3. Nature does find the best plants for the place, doesn't She? Looks like your sunflower was missing you...and when one wilts, you know it's hot out.

  4. Glad you are recovering. That stuff can be dangerous. I also can understand your frustration with the heat and gardening. I am still tweaking things here.
    Cher Sunray Gardens

  5. My fav piece of music ... in fact, when we were married, the young lady who was going to sing for us did the best bluesy version of this ever when showing us what she could do :)

  6. The extreme growing conditions up there remind me of typical conditions in Albuquerque - though not this year, with record cold and drought, and now a real summer!

    Looks great...plants in asphalt and boulder cracks are such good models for our increasingly tight urban spaces in the SW and perhaps elsewhere, too.

  7. Thank you! I've been trying figure out what's wrong with me, and to get more motivated, but with the heat, and drought, I know now it's because the garden has the "June Swoon". I didn't have a name for it until I read this post. I hope you get better soon. Pneumonia is serious business. Take care of yourself - for longer than you think necessary!

  8. We are very lucky as of late to be avoiding the heat and drought elsewhere up through today. It will be a different outlook all next week, but much less than 100°. Hope you are recovering and please take care. This weather is no time for a fever.

  9. It's been hot here, too. We've had rain, though, so it isn't too swoony here. I hope you are healing from your surgery and illness. My 81 year old dad is in the hospital being treated for pneumonia and having lots of tests for some other symptoms he's having.

  10. My first visit, can I expect such divine music in future visits? seriously, love your blog, the photos of the heat-loving plants and the deer.

  11. The June Swoon seems to have passed me by. We had a surprise rain storm last night and my rain barrels are no longer empty. I love what I see but it sure isn't perfect!! Perfection is such a subjective concept, anyway! Rest up and get better!! You'l be in my thoughts and prayers. :o) Oh yeah, love love love Ella nd Louie!!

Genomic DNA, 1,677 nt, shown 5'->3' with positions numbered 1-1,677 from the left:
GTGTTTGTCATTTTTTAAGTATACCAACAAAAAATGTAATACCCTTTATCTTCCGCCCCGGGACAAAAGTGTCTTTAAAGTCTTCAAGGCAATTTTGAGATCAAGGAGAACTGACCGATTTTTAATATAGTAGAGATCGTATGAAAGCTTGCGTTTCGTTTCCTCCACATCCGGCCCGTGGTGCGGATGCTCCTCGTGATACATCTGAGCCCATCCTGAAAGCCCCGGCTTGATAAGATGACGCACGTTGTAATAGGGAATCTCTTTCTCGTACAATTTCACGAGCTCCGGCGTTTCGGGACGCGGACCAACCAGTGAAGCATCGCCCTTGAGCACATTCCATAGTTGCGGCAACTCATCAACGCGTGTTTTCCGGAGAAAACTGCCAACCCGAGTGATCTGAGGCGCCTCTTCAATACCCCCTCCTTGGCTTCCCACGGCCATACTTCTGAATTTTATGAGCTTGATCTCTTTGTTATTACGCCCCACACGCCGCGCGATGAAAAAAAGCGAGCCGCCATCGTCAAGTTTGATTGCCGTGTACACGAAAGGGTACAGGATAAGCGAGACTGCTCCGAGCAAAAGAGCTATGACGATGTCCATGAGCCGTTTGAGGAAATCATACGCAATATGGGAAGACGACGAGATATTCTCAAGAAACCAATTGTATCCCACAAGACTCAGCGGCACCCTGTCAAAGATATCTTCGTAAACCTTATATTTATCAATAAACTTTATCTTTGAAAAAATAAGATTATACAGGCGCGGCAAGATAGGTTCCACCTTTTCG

12. Ugh...pneumonia is tough. Knocks you on your behind, for sure. I had a bout of it, in May. Sudden onset...not sure where it came from.
    Take care of yourself.
    And, oh yeah....I understand the 'June Swoon'....we've had record heat here in Central Texas for months now.
    Stay cool....

  13. What an adventurous visit you had! Hope you are on the mend! Yes, we are suffering the June swoon here too. Of course we still have July and August to go...even more daunting! I have been reviewing photos of our winter snow this past year to make me feel a little cooler!

  14. I enjoyed the music - how appropriate for our steamy, hot weather! Sounds like you had an eventful 'vacation'. Now you need to rest from it all in cool, air conditioned comfort with a tall, cold drink and either a thrilling novel or a great new garden book, whichever you prefer.

  15. I well understand you're in no mood for doing! Hope you're recovering at your sweet home...
    Enjoyed your oldie. Ciao.


Thanks for leaving any comments, they are always welcomed. Sorry I had to add word verification as spam was becoming a huge problem. Greggo,